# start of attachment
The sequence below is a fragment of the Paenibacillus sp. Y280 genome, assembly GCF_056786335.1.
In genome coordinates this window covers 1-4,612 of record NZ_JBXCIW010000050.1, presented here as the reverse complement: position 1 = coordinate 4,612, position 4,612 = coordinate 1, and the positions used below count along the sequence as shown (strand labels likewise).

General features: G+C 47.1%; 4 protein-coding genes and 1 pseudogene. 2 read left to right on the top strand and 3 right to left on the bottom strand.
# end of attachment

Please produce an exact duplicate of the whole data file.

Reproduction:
The sequence below is a fragment of the Paenibacillus sp. Y280 genome, assembly GCF_056786335.1.
In genome coordinates this window covers 1-4,612 of record NZ_JBXCIW010000050.1, presented here as the reverse complement: position 1 = coordinate 4,612, position 4,612 = coordinate 1, and the positions used below count along the sequence as shown (strand labels likewise).

General features: G+C 47.1%; 4 protein-coding genes and 1 pseudogene. 2 read left to right on the top strand and 3 right to left on the bottom strand.